"A left-handed hitter with bat speed that you would like to see how that turns out in how much he develops with the bat. Has potential as a hitter and needs to sharpen his defense while making the most of the lack of foot speed.
"Right now, we're trying to get more athletic at our major-league level. Well, even though guys who don't have tremendous speed can still be as athletic as they can be by doing things to help themselves, but foot speed is foot speed, and neither Whalen nor Murders are runners. Defense isn't what is going to get them to play at higher levels; it's going to be their bats."
DS: What did you see in Dylan Carlson?
ST: “Love Dylan Carlson. Love this kid. I think he is going to be a heck of a big-league player. He’s got the focus and all the intangibles things you want from a player he possesses. He’s got talent to boot. He played center field for us and did a decent job playing center. He was a first baseman/outfielder in high school and was thrust into playing center field, I don’t know if down the road he will be a corner outfielder, but he is going to hit for power.
"He's another 17-year-old young man. Starting out if he would've been with us throughout the season, this kid was hitting like .140 and he never really lost that mental edge to be the best player he can be. Wound up hitting .240 for the year and led our team in extra-base hits.
“He’s a switch-hitter and his swing path changed from the left-side that made him more productive, making better contact and driving the ball a little bit further. I think he’s going to hit for power and he’s a 17-year old young man who is mature beyond his years and with the focus you would hope a ballplayer who has the potential to be a big-leaguer would be. Love him to death.”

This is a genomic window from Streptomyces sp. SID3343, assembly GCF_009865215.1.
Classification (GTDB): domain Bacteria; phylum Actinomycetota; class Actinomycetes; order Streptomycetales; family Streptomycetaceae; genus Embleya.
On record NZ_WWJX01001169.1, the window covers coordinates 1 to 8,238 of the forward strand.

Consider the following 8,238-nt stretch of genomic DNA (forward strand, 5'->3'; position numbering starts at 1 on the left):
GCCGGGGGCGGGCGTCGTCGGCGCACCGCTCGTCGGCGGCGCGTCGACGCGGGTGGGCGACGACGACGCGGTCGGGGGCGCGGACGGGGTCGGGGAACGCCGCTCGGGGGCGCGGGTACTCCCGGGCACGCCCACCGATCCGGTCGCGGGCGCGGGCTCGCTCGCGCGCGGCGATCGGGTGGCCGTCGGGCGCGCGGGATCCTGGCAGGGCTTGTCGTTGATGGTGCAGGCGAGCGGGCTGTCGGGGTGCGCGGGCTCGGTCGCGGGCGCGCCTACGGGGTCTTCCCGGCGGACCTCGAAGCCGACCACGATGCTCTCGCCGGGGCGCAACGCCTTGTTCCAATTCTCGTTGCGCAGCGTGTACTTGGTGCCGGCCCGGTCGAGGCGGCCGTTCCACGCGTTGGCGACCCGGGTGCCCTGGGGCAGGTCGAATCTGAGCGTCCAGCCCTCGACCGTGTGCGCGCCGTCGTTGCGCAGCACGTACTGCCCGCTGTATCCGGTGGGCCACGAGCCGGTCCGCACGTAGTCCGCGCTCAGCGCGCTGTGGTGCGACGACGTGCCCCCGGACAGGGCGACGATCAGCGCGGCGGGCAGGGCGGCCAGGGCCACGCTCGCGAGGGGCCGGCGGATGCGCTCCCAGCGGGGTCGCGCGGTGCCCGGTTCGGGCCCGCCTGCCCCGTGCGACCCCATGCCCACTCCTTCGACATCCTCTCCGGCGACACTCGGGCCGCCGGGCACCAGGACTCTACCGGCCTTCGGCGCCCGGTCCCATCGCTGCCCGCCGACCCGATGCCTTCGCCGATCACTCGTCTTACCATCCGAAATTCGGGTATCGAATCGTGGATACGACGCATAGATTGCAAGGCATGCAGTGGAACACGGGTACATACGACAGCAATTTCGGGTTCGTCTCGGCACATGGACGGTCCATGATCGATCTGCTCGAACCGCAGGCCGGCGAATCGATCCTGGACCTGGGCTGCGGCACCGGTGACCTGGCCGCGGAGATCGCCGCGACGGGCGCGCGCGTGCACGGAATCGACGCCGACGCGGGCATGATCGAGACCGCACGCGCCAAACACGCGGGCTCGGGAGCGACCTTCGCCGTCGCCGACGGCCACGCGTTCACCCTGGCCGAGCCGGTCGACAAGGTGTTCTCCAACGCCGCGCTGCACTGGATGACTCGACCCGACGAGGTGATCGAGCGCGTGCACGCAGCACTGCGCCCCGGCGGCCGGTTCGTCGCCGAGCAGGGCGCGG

DS: What is Carlson’s power potential?
ST: "I think he's a guy that's going to hit 20-plus home runs. I reserve comment on any more than that because just to say a 17-year old will develop into that, who's more athletic than brute strength at this point. I just think he's going to wind up hitting 20-plus home runs a year and if he hit 30-plus, I wouldn't be shocked."
DS: Could Carlson hold down center field despite scouts projecting him as a corner guy? (Note: this interview took place before the Dexter Fowler signing.)
ST: "For the right team and right situation. I don't envision him as a Cardinal right now as we're in search of our center fielder. Grichuk played center field for us last year, but I think we're in search of somebody that covers more ground. I think that's what we're in search of. I think the same thing applies to Dylan Carlson.
"Not that he can't play center field, but when Wadye Ynfante came from the DSL - he was in extended spring with us, and I thought his return was going to happen a lot sooner than when it did. When Ynfante came back to us, we moved Carlson to the corner outfield position, and he was more comfortable looking to me in the corner outfield position.
"I think you could put him in left or right. His arm strength might be a little bit short for right, but I don't think you have to eliminate right field. I think you could play him either corner position. He has the versatility to play all three. Is he your prototypical center fielder? No."